We played soccer last thursday and we lost, but it was SO much fun to play. It would have been a whole lot more fun if I hadn’t pulled an all-nighter before hand, but details are irrelevant at the end of the day. The best part was going to the bar afterwards with the team (those of age, that is) and having a drink and playing a couple games of pool. I love that about this community. The “right” bars are laid back enough to let us come in wearing cleats and smelling like sweat without batting an eye. Cincinnati, taking it like a man.
On to a more enjoyable front, I went to the library and rented 7 or 8 christmas music CD’s, and that’s barely the beginning. Since losing my iPod this summer to the depths of the toilet bowl, I’ve had to try and compensate for my former collection of music. I’ve constructed a good repertoire of pop and hip-hop music, and now I’m working on the christmas section. Julie Andrews and Frank Sinatra took second precedence after Nat King Cole. I can’t wait to tackle the classical music arena, although I should make sure I have enough space at that point.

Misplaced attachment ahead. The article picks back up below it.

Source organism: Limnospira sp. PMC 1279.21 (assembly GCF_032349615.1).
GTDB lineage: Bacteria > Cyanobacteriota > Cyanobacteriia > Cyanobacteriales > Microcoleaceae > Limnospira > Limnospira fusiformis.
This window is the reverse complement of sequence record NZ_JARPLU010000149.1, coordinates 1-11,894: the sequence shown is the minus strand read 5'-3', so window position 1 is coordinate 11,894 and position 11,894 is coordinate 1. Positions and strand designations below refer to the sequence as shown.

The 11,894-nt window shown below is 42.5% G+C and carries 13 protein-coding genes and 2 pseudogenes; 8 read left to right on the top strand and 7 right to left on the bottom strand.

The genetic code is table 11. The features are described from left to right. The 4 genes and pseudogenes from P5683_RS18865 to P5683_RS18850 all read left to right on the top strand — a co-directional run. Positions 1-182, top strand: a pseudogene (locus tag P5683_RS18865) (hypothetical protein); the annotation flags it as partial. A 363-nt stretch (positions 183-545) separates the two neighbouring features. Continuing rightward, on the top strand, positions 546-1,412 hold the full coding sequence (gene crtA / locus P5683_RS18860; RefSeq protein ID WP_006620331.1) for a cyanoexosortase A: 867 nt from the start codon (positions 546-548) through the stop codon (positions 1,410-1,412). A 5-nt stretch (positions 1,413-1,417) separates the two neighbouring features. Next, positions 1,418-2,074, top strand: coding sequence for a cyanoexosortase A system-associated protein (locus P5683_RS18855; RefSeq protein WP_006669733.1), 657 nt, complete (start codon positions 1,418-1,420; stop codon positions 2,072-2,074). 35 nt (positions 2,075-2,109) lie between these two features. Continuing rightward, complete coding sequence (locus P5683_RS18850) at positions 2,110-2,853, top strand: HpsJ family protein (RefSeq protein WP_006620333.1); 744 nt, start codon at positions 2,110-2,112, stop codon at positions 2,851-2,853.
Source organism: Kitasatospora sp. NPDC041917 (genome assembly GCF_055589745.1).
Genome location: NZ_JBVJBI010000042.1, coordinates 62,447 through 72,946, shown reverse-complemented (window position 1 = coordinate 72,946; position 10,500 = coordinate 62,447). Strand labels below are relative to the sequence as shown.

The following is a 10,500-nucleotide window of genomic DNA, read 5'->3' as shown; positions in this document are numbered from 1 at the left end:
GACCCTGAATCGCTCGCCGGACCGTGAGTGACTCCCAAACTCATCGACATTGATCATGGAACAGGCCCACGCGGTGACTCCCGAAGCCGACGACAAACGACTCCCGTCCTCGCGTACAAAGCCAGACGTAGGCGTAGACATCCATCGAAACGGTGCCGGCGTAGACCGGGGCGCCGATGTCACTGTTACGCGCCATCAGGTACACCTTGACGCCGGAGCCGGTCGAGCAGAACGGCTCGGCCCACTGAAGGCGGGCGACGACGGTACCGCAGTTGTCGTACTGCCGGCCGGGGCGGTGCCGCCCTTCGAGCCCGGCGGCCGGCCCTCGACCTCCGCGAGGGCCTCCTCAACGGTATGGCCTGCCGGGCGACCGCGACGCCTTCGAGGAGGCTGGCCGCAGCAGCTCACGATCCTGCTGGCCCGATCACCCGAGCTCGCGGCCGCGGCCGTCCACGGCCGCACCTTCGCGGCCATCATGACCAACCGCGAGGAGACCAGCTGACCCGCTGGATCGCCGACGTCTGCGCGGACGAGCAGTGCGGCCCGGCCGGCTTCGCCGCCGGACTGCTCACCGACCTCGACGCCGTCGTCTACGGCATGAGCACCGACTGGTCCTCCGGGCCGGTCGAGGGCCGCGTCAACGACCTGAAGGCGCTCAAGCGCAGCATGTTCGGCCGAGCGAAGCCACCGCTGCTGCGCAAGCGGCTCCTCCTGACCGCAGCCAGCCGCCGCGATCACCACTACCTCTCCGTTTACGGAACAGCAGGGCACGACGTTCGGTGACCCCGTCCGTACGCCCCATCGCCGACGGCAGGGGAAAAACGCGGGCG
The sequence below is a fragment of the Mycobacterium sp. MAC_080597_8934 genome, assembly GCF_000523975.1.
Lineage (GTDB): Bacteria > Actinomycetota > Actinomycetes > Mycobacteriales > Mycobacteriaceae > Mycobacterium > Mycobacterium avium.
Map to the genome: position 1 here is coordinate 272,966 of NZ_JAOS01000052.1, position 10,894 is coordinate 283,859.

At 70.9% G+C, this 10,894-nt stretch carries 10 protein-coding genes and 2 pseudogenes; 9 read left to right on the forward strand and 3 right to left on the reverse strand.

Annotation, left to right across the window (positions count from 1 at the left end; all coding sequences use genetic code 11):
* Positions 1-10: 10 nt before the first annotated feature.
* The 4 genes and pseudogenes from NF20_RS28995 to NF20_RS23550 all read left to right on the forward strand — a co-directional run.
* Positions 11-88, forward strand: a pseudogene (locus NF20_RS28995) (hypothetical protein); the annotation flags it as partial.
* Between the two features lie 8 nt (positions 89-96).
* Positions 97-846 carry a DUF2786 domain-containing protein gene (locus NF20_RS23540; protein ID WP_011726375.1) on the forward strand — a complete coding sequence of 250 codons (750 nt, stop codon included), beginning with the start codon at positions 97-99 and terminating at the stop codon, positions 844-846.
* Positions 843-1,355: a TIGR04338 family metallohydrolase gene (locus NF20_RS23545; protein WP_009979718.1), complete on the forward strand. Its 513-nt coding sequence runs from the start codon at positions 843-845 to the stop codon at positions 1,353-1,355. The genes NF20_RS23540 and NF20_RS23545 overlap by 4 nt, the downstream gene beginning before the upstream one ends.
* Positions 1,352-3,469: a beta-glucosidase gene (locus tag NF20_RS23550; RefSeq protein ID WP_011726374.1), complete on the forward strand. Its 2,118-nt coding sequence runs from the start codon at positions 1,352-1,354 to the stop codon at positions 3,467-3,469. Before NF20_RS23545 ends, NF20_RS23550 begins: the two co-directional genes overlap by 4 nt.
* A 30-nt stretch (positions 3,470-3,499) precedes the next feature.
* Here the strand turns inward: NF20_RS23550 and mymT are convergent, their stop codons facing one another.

This evening was an ideal one: after class, Kourtnei, Justin and I went to Neon’s bar to have a beer and play some free pool. I got into an intense argument with Justin about a theory I’ve been contemplating: should humans be obligated to aim to contribute something innovative, remarkable, or just life changing to the world? I’ve been thinking about the common goal of all of my artwork and trying to dig deeper into why I chose VizCom as a career as opposed to painting, and one of the MANY conclusions is that VizCom has a more direct way of affecting the world. Building from that, I realized that more often than not, the people I get annoyed with on the street are people whose lives are on a direct path to meaninglessness. My theory has been developing to determine whether our lives are most meaningful when we’ve tried our best to make a difference to the world in some respect, which as artists, it is tempting to say “eff the world, I’m going to do what makes me happy.” The internal dilemma I’m having now is whether we, as occupants of the world that we have built, essentially, should be obligated to make a conscious effort to improve on it. With that argument against Justin’s argument to the contrary, I left the bar to go on a scheduled walk with Jessie and Bobbi from the dorms. It was a productive evening, indeed, and now I can work on homework.